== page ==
QB/d Bell.partners
< QB
 Quizbank now resides on MyOpenMath at https://www.myopenmath.com (although I hope Wikiversity can play an important role in helping students and teachers use these questions!)
 At the moment, most of the physics questions have already been transferred. To see them, join myopenmath.com as a student, and "enroll" in one or both of the following courses:
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The enrollment key for each course is 123. They are all is set to practice mode, giving students unlimited attempts at each question. Instructors can also print out copies of the quiz for classroom use. If you have any problems leave a message at user talk:Guy vandegrift.
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 This is a conceptual quiz that should not require a calculator. Even thought there are only 6 questions, we can use these six as templates for students to modify in the first week of Phy1050 because we will also introduce QB/d_zTemplateConceptual, which will introduce students to the script used to create and modify these Quizbank quizzes.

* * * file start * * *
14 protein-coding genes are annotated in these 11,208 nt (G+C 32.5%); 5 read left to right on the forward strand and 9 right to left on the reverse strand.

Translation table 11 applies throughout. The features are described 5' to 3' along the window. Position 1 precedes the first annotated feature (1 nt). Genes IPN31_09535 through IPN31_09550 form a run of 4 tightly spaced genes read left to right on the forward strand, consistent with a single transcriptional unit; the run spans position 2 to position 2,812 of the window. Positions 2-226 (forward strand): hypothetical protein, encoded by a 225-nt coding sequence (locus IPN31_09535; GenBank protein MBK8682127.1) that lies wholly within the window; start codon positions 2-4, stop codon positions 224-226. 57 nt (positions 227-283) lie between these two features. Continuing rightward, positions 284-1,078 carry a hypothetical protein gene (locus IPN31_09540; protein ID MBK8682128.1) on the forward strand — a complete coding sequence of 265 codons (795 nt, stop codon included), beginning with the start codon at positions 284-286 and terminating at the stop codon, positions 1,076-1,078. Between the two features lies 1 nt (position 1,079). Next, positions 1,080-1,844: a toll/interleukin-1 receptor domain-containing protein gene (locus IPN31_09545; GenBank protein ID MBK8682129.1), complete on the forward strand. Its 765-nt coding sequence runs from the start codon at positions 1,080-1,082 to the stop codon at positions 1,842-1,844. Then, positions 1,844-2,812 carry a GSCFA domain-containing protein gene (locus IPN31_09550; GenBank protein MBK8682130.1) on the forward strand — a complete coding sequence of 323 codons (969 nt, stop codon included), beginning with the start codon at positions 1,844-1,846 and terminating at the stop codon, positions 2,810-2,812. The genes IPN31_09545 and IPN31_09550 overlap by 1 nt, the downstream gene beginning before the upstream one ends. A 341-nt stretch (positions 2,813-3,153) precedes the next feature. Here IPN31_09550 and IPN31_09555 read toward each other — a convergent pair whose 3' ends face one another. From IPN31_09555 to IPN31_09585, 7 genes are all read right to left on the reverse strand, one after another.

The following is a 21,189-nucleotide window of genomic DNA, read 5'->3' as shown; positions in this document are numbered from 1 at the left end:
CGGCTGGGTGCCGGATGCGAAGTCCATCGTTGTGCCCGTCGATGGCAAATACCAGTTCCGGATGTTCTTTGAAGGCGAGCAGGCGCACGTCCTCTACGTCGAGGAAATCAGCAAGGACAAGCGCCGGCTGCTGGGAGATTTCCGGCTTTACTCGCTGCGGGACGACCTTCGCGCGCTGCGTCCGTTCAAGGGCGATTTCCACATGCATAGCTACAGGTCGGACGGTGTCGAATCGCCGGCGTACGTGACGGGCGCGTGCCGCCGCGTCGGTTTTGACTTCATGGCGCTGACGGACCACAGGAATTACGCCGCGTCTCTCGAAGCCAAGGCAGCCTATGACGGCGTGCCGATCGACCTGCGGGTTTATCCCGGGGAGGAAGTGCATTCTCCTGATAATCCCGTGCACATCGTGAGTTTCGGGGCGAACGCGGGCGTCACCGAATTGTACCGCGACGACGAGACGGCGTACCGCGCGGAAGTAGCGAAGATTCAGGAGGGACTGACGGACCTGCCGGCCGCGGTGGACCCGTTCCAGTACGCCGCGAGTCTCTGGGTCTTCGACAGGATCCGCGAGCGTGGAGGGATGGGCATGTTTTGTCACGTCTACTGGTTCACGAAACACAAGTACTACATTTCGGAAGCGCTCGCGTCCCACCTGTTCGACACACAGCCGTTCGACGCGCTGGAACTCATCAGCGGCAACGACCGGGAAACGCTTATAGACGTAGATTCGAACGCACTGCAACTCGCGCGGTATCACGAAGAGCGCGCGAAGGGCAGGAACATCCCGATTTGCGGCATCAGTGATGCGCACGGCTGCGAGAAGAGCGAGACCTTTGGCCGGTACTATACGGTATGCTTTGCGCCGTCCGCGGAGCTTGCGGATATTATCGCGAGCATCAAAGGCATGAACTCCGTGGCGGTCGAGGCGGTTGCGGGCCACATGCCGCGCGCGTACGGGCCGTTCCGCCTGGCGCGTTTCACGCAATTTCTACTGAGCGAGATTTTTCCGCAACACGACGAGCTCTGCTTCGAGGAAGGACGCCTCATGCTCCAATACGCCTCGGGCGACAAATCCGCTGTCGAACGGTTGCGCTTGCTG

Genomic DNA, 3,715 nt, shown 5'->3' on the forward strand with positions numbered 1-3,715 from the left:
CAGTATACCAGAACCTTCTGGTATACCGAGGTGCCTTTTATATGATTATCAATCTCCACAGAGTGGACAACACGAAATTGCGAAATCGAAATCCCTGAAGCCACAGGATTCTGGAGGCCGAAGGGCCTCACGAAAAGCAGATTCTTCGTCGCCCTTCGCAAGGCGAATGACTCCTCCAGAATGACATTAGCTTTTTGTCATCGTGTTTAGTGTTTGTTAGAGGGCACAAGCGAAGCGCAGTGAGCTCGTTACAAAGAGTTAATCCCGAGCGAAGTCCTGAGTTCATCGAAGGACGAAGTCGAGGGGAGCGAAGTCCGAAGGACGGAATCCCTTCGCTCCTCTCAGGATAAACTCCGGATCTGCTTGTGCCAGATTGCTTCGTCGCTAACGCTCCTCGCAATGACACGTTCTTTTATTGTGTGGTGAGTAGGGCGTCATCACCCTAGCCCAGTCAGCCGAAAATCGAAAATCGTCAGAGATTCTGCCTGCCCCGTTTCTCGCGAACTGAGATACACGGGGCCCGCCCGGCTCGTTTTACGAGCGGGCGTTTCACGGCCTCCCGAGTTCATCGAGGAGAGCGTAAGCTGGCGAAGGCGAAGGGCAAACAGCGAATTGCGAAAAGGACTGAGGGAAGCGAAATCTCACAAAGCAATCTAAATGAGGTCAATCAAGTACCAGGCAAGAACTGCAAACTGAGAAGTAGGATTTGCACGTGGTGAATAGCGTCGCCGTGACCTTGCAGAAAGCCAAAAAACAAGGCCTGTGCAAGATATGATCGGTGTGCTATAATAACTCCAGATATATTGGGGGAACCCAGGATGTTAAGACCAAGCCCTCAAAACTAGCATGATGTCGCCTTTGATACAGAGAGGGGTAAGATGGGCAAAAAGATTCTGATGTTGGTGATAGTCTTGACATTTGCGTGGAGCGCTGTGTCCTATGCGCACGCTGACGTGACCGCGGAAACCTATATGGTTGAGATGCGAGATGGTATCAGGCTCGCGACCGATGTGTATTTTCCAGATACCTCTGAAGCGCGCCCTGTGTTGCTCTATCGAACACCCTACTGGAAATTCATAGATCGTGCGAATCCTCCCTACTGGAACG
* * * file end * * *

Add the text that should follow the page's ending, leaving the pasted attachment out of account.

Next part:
See special:permalink/1878505 for a wikitext version of this quiz.
LaTexMarkup begin[edit  edit source]
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%%%%% PREAMBLE%%%%%%%%%%%%
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% BEGIN DOCUMENT
\begin{document}
\title{d\_Bell.partners}
\author{The LaTex code that creates this quiz is released to the Public Domain\\
Attribution for each question is documented in the Appendix}
\maketitle
\begin{center}
\includegraphics[width=0.15\textwidth]{666pxWikiversitylogoen.png}
\\Latex markup at\\
\footnotesize{ \url{https://en.wikiversity.org/wiki/special:permalink/1878505}}
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\begin{frame}{}
\begin{multicols}{3}
\tableofcontents
\end{multicols}
\end{frame}
\pagebreak\section{Quiz}
\keytrue
\printanswers
\begin{questions}\keytrue
\question When is the referee allowed to observe Alice and Bob?\ifkey\endnote{q2 CCO (public domain) [[user:Guy vandegrift]] placed in Public Domain by Guy Vandegrift: {\url{https://en.wikiversity.org/wiki/special:permalink/1878505}}}\fi
\begin{choices}
\choice never
\choice While they are discussing strategy (phase 1), but not while their backs are turned to each other.